seeing me lead, it seems,--and she decided to pay a short visit to
relations at St. Croix, staying there Saturday night and over Sunday.
This would give us a chance to meet again, as he could spend the evening
in St. Croix and return by late train, and I wrote and asked him. He
came; we had a long talk in the summer-house in the garden, for mother
never dreamed of his being there, and unluckily he just missed the night
train and did not get back until inspection. It was impossible for him
to have been at Sablon; and he can furnish other proof, but would do
nothing until he had seen me."

"Miss Beaubien, you have cleared him. I only wish that you could
clear--every one."

"I am in no wise concerned in that other matter to which you have
alluded; neither is Mr. Jerrold. May I say to him at once that this ends
his persecution?"

The captain smiled: "You certainly deserve to be the bearer of good
tidings. I wish he may appreciate it."

Another moment, and she had left him and sped back to Jerrold's
door-way. He was there to meet her, and Chester looked with grim and
uncertain emotion at the radiance in her face. He had to get back to the
office and to pass them: so, as civilly as he could, considering the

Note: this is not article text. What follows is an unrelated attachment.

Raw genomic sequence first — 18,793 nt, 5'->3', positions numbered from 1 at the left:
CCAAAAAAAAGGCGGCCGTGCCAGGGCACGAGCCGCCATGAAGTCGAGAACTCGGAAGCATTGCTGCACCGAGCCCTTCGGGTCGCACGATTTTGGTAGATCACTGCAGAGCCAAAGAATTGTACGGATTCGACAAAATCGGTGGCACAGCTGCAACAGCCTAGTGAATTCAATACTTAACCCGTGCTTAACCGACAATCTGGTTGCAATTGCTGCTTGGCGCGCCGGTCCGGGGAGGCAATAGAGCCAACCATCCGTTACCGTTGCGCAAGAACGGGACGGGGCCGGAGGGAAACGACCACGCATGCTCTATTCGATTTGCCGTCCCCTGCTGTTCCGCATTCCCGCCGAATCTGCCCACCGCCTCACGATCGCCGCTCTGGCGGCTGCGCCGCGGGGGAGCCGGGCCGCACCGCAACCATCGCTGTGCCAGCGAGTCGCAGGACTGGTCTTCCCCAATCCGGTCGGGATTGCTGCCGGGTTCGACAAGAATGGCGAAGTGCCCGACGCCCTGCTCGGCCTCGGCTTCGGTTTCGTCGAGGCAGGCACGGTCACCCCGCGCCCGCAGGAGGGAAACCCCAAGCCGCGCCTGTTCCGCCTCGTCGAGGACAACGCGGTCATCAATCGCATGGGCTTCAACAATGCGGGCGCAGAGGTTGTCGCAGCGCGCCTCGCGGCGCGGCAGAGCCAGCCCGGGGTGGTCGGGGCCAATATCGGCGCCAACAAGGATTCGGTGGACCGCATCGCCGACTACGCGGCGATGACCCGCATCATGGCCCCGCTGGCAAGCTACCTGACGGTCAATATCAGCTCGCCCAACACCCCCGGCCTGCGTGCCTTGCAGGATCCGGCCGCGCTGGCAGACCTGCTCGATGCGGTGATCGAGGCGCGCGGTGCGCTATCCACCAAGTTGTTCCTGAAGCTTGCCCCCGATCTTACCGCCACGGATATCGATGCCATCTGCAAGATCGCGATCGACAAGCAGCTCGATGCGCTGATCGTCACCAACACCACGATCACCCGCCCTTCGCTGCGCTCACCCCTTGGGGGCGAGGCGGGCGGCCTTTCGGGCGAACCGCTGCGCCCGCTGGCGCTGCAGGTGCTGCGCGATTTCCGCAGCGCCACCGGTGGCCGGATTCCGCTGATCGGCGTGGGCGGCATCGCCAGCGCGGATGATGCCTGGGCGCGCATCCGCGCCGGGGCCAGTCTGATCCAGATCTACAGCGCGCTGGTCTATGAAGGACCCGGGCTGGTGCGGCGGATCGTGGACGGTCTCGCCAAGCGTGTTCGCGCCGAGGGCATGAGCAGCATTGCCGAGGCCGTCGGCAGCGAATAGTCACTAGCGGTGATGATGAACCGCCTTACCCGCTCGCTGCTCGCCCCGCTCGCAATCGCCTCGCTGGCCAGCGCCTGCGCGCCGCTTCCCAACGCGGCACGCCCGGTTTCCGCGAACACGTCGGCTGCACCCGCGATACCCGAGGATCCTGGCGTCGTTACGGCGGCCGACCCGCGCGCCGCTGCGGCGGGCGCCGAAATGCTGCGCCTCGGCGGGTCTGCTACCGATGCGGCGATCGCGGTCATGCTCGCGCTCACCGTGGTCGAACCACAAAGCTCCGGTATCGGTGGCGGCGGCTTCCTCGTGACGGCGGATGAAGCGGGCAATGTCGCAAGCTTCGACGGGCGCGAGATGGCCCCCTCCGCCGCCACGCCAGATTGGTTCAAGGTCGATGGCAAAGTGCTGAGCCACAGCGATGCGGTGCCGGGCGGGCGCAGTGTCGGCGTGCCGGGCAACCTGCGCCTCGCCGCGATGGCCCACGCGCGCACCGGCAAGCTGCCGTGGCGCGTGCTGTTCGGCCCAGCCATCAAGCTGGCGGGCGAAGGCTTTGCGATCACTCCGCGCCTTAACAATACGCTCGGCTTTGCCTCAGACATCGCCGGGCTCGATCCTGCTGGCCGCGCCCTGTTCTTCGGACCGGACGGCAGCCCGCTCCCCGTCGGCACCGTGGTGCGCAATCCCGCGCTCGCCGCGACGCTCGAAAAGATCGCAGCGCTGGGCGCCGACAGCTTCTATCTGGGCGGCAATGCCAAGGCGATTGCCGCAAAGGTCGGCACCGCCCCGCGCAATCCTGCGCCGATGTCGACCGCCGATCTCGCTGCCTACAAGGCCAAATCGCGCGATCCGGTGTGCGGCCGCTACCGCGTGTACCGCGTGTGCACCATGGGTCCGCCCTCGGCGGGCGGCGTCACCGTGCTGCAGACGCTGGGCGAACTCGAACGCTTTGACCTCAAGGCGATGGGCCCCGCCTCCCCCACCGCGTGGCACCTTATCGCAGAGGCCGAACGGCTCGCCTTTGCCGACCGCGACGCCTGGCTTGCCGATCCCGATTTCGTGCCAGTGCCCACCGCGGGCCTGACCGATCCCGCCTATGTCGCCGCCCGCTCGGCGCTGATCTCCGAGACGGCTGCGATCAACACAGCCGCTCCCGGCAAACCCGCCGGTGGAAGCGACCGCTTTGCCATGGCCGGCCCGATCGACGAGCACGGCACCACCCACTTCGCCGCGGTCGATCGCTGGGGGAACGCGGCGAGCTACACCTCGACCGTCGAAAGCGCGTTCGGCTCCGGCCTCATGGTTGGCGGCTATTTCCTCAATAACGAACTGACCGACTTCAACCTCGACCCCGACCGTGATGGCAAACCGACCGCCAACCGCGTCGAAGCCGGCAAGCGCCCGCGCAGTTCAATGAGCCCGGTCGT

weight of wrath and contempt he felt for the man, he stopped and spoke:

"Your fair advocate has been all-powerful, Mr. Jerrold. I congratulate
you; and your arrest is at an end. Captain Armitage will require no
duty of you until we are aboard; but we've only half an hour. The train
is coming sharp at noon."

"Train! What train! Where are you going?" she asked, a wild anxiety in
her eyes, a sudden pallor on her face.

"We are ordered post-haste to Colorado, Nina, to rescue what is left of
Thornton's men. But for you I should have been left behind."

"But for me!--left behind!" she cried. "Oh, Howard, Howard! have I
only--only won you to send you into danger? Oh, my darling! Oh, God!
Don't--don't go! They will kill you! It will kill me! Oh, what have I